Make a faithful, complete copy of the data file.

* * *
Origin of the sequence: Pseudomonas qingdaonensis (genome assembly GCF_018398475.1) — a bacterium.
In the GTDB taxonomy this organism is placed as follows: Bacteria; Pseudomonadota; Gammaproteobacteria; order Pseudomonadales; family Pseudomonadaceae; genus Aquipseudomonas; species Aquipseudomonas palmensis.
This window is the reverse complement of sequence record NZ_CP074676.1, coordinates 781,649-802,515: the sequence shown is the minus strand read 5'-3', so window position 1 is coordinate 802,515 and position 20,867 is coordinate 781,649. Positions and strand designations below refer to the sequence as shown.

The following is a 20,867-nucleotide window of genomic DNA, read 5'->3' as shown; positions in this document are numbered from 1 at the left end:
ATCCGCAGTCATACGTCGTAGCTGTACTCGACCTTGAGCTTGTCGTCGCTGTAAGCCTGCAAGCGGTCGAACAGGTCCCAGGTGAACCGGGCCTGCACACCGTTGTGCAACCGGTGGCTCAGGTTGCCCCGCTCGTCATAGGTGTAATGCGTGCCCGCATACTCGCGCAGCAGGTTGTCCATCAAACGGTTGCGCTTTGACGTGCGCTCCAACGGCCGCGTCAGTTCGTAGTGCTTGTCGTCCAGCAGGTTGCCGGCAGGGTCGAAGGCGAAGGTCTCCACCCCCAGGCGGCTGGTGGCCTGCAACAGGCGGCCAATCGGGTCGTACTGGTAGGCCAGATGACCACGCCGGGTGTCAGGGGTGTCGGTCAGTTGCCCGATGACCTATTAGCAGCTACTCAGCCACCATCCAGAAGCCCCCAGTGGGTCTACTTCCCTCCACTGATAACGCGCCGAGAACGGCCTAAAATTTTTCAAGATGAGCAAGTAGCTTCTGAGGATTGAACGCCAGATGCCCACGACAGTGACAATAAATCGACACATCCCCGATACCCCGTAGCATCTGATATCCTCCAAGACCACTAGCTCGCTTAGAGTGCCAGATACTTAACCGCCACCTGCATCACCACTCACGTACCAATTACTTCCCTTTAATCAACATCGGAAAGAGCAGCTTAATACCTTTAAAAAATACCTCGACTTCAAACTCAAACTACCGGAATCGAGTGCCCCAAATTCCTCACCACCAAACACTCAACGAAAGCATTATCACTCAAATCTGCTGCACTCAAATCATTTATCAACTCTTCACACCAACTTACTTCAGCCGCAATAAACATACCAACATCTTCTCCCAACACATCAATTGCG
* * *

Origin of the sequence: Pseudomonas qingdaonensis (genome assembly GCF_018398475.1) — a bacterium.
In the GTDB taxonomy this organism is placed as follows: Bacteria; Pseudomonadota; Gammaproteobacteria; order Pseudomonadales; family Pseudomonadaceae; genus Aquipseudomonas; species Aquipseudomonas palmensis.
This window is the reverse complement of sequence record NZ_CP074676.1, coordinates 781,649-802,515: the sequence shown is the minus strand read 5'-3', so window position 1 is coordinate 802,515 and position 20,867 is coordinate 781,649. Positions and strand designations below refer to the sequence as shown.

The following is a 20,867-nucleotide window of genomic DNA, read 5'->3' as shown; positions in this document are numbered from 1 at the left end:
ATCCGCAGTCATACGTCGTAGCTGTACTCGACCTTGAGCTTGTCGTCGCTGTAAGCCTGCAAGCGGTCGAACAGGTCCCAGGTGAACCGGGCCTGCACACCGTTGTGCAACCGGTGGCTCAGGTTGCCCCGCTCGTCATAGGTGTAATGCGTGCCCGCATACTCGCGCAGCAGGTTGTCCATCAAACGGTTGCGCTTTGACGTGCGCTCCAACGGCCGCGTCAGTTCGTAGTGCTTGTCGTCCAGCAGGTTGCCGGCAGGGTCGAAGGCGAAGGTCTCCACCCCCAGGCGGCTGGTGGCCTGCAACAGGCGGCCAATCGGGTCGTACTGGTAGGCCAGATGACCACGCCGGGTGTCAGGGGTGTCGGTCAGTTGCCCGATGACCTATTAGCAGCTACTCAGCCACCATCCAGAAGCCCCCAGTGGGTCTACTTCCCTCCACTGATAACGCGCCGAGAACGGCCTAAAATTTTTCAAGATGAGCAAGTAGCTTCTGAGGATTGAACGCCAGATGCCCACGACAGTGACAATAAATCGACACATCCCCGATACCCCGTAGCATCTGATATCCTCCAAGACCACTAGCTCGCTTAGAGTGCCAGATACTTAACCGCCACCTGCATCACCACTCACGTACCAATTACTTCCCTTTAATCAACATCGGAAAGAGCAGCTTAATACCTTTAAAAAATACCTCGACTTCAAACTCAAACTACCGGAATCGAGTGCCCCAAATTCCTCACCACCAAACACTCAACGAAAGCATTATCACTCAAATCTGCTGCACTCAAATCATTTATCAACTCTTCACACCAACTTACTTCAGCCGCAATAAACATACCAACATCTTCTCCCAACACATCAATTGCG